Corporate Executive Chef Vinnie Balducci

Corporate Executive Chef Vinnie Balducci shares his joys of cooking

Hungry like the Wolf

Story By Bailey Gilliam + Photography by Miami Chefs

Hailing from Buffalo, New York, Vinnie Balducci has navigated a multifaceted culinary journey to the South, where he now thrives at a company that emphasizes customer engagement and brand advocacy. Unlike traditional roles confined to the kitchen, Balducci engages directly with Sub-Zero, Wolf, and Cove’s clientele as a corporate chef, immersing them in the luxurious realm of high-end kitchen appliances. Through cooking demonstrations, classes and culinary promotions, he transforms inquisitive visitors into loyal patrons. This unique executive chef role demands not only culinary expertise but also an innate knack for sales and a charismatic presence, qualities Balducci certainly possesses. This month Balducci will showcase his culinary prowess by offering a cooking demonstration at the grand reopening of Billy Wood Appliance on Hilton Head.

Sub-Zero, Wolf,

A hustle-filled history 

Raised in Buffalo by a single mother juggling multiple jobs to sustain her family, Balducci’s childhood was marked by his mother’s lengthy work hours, which often left little opportunity for home-cooked meals. This led Balducci to gradually assume the role of family chef. His culinary journey took a more defined shape during his high school years when he enrolled in a vocational school that specialized in culinary arts. Initially indifferent to this path, Balducci soon discovered his innate talent for cooking and resolved to pursue a career. Starting at Salvatore’s Italian Gardens, a premier restaurant in Buffalo, he endeavored to absorb every nuance of the craft, despite his lack of formal culinary education. Balducci ultimately decided to refine his skills through formal training at the prestigious Le Cordon Bleu Culinary Institute of Culinary Arts in Pittsburgh.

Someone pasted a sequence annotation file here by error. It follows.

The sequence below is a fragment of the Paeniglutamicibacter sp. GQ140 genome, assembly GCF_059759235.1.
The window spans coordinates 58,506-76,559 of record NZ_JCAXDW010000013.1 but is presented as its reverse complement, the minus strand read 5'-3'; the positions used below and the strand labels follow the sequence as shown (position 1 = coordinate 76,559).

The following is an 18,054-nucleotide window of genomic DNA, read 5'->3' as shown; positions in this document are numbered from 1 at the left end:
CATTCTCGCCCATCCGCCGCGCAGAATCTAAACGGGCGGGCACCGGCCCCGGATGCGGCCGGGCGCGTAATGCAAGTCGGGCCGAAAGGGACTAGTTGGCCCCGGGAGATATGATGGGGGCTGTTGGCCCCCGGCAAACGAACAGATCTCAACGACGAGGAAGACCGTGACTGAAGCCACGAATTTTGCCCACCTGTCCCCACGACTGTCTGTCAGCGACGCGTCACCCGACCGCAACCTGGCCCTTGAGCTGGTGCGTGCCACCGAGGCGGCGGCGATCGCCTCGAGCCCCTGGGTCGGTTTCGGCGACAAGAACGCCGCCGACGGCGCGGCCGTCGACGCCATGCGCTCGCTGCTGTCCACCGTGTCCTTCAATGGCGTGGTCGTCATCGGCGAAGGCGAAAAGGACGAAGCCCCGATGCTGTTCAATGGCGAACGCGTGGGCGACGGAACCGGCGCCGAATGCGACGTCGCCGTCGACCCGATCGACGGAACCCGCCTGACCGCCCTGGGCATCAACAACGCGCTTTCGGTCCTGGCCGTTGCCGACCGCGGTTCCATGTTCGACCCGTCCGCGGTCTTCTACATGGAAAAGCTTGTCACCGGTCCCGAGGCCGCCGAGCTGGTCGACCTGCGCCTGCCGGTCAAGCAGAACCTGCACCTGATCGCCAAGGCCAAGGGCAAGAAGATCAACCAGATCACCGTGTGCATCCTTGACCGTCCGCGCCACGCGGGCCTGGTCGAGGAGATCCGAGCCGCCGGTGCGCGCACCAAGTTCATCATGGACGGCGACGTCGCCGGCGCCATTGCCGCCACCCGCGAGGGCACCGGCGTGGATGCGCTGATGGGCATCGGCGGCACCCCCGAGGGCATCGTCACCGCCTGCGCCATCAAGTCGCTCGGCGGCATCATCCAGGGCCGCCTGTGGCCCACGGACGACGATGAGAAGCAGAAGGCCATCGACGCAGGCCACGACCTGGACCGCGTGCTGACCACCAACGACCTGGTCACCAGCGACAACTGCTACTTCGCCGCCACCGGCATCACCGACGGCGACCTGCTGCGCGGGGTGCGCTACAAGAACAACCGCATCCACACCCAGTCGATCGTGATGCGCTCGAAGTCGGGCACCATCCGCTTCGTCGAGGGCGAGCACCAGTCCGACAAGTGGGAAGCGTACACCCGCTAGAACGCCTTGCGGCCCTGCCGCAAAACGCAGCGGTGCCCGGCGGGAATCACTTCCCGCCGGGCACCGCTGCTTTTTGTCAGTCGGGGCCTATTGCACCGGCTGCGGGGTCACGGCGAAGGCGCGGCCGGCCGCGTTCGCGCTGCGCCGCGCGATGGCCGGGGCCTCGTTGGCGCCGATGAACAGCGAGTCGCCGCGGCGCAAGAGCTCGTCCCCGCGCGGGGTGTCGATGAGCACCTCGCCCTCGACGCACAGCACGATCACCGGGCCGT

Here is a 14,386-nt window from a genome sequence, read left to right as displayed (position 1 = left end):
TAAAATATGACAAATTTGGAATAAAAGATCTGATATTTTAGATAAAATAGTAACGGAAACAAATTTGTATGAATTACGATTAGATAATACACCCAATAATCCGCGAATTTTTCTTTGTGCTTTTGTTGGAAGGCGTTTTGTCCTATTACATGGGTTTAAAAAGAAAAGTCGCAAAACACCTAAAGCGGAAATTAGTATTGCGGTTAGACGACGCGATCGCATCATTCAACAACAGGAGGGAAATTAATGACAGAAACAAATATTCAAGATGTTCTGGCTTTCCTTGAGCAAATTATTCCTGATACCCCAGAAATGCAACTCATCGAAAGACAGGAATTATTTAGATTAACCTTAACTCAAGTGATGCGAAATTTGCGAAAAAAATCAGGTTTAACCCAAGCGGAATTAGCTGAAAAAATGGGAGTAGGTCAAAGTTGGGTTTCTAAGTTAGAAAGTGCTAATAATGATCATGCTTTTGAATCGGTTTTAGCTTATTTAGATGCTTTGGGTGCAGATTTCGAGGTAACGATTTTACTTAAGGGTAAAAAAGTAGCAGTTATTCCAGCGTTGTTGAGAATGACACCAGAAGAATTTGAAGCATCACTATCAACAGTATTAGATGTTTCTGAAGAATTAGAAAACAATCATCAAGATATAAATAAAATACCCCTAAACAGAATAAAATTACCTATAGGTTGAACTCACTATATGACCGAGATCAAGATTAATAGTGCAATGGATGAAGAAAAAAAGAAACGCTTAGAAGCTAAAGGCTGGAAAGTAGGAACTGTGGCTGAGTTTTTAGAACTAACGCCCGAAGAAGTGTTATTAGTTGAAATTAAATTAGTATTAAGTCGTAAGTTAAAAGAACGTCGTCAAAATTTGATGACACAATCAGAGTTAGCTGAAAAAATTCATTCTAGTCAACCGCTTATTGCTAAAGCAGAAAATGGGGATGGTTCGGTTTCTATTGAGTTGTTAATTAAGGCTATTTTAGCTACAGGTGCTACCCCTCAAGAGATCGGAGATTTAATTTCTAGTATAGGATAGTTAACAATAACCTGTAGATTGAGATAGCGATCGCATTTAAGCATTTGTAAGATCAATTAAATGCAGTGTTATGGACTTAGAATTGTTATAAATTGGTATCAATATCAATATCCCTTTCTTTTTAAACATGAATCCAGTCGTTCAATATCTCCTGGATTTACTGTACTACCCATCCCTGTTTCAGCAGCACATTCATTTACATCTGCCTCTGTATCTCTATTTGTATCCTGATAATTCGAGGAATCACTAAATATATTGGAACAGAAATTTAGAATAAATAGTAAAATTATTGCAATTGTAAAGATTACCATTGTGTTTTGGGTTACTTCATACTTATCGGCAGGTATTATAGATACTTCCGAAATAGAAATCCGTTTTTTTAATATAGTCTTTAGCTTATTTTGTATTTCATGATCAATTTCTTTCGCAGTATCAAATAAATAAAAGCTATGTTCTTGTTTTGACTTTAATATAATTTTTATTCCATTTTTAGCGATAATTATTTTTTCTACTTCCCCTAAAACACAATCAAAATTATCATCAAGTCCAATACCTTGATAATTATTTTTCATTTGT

“I went down there for a couple of years and had to get a job to pay for everyday things, so I started knocking on restaurant doors,” he said. “And a guy there wanted to open this small place for lunch and asked if I’d be willing to work on the weekends. I said, ‘heck yeah,’ and started working for him part-time.”

Following his graduation, Balducci made his way back to Salvatore’s in Buffalo, armed with an enhanced culinary toolkit. It wasn’t long before that previous part-time employer from Pittsburgh reached out with a compelling offer. The owner wanted to launch a full-service restaurant and envisioned Balducci at the helm.